Sunday Data/Statistics Link Roundup (11/11/12)

  1. Statisticians have been deconstructed! I feel vaguely insulted, although I have to admit I’m not even sure I know what the article says. This line is a doozy though: "Statistics always pulls back from the claims it makes…" As a statistician blogger, I make tons of claims. I probably regret some of them, but I’d never take them back :-). 
  2. Following our recent detour into political analysis, Here is a story about the statisticians that helped Obama win the election by identifying blocks of voters/donors that could help lead the campaign to victory. I think there are some lessons here for individualized health. 
  3. XKCD is hating on frequentists! Wasserman and Gelman respond. This is the same mistake I think a lot of critics of P-values make. When used incorrectly, any statistical method makes silly claims. The key is knowing when to use them, regardless of which kind you prefer.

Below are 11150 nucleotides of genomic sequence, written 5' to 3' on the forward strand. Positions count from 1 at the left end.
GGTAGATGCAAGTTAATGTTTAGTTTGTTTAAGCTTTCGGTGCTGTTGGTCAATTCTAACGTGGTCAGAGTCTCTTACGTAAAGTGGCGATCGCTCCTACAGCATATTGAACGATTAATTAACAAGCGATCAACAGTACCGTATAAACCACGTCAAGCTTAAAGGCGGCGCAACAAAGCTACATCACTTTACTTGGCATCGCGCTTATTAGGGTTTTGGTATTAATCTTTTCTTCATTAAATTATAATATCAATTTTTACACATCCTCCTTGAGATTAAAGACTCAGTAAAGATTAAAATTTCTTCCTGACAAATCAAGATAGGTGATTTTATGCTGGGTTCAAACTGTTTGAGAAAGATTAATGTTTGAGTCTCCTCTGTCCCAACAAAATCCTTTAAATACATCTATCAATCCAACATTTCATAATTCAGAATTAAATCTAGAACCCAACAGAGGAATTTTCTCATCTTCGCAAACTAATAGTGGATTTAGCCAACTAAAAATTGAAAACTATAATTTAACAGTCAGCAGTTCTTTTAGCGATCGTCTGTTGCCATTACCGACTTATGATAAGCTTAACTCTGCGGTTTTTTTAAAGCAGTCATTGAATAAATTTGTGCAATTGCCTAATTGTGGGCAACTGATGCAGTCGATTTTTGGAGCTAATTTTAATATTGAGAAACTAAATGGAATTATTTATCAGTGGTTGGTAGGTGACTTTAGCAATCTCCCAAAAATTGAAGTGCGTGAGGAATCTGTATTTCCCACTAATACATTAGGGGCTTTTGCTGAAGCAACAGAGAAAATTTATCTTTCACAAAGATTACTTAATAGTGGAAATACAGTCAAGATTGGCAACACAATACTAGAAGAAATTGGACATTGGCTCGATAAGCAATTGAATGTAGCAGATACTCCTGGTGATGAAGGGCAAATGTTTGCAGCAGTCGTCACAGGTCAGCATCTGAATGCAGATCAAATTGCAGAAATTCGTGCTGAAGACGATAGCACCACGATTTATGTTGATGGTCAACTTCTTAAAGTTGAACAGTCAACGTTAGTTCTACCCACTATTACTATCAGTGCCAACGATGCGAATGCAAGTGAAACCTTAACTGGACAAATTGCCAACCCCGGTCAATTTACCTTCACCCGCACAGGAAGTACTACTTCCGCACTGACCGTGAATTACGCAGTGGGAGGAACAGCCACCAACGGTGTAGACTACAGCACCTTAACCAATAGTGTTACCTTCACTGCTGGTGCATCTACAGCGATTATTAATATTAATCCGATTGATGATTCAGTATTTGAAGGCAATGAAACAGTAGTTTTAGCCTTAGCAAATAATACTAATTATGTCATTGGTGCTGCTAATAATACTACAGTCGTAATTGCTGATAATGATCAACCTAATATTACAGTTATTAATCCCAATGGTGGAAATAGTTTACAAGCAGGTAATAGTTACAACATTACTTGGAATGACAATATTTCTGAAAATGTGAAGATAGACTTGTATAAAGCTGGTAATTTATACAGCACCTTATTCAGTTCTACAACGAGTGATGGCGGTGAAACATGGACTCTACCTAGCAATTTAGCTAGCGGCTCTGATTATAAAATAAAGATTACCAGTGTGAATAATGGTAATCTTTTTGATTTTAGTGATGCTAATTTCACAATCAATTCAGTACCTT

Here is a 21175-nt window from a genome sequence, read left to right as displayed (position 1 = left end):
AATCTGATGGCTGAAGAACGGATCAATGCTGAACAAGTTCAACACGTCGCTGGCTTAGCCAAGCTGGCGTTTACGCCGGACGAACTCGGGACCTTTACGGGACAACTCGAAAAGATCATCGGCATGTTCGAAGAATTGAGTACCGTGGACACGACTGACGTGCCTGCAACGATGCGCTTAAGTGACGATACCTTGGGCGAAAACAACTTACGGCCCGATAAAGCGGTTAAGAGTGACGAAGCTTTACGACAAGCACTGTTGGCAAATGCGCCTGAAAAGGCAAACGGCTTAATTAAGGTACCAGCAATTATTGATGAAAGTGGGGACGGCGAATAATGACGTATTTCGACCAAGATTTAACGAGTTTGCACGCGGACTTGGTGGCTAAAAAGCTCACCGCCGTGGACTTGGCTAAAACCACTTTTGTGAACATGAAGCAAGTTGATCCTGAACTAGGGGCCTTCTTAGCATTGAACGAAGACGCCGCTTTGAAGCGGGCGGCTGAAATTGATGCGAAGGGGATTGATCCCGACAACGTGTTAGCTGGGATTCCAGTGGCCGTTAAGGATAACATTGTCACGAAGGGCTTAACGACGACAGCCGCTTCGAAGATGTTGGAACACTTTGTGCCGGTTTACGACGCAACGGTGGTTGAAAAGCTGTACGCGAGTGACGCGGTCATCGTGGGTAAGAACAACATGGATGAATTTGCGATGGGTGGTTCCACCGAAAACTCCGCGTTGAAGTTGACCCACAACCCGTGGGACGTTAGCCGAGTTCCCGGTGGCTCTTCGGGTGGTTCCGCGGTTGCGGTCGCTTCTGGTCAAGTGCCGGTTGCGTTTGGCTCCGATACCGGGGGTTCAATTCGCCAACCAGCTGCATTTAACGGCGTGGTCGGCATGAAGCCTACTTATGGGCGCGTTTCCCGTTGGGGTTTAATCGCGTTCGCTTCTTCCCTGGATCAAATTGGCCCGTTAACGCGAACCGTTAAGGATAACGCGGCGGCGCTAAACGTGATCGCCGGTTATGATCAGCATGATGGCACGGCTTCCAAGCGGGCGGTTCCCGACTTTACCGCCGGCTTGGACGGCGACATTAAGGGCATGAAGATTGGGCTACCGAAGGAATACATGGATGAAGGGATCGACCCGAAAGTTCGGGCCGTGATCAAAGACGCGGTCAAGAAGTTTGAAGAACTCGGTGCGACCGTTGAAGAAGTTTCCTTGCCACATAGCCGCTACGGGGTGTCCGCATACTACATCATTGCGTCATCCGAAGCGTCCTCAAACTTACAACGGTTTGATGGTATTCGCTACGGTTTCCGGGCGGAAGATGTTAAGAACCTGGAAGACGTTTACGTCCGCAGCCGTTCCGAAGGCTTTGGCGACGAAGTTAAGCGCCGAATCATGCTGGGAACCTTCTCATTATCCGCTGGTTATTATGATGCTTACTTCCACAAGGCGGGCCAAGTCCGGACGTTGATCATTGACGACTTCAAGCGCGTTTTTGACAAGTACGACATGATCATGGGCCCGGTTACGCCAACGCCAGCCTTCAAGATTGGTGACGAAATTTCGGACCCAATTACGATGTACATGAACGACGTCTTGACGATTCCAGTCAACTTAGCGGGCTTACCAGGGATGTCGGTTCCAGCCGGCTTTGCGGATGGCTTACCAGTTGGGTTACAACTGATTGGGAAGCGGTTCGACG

4. Another article in the popular press about the shortage of data scientists, in particular “big data” scientists. I also saw a ton of discussion of whether Nate Silver used “big data” in making his predictions. This is another one of those many, many cases where the size of the data is mostly irrelevant; it is knowing the right data to use that is important. 
  5. Apparently math can be physically painful.  I don’t buy it. 

"Unoriginal genius"

"The world is full of texts, more or less interesting; I do not wish to add any more"

This quote is from an article in the Chronicle Review. I highly recommend reading the article, particularly check out the section on the author’s “Uncreative writing” class at UPenn. The article is about how there is a trend in literature toward combining/using other people’s words to create new content. 

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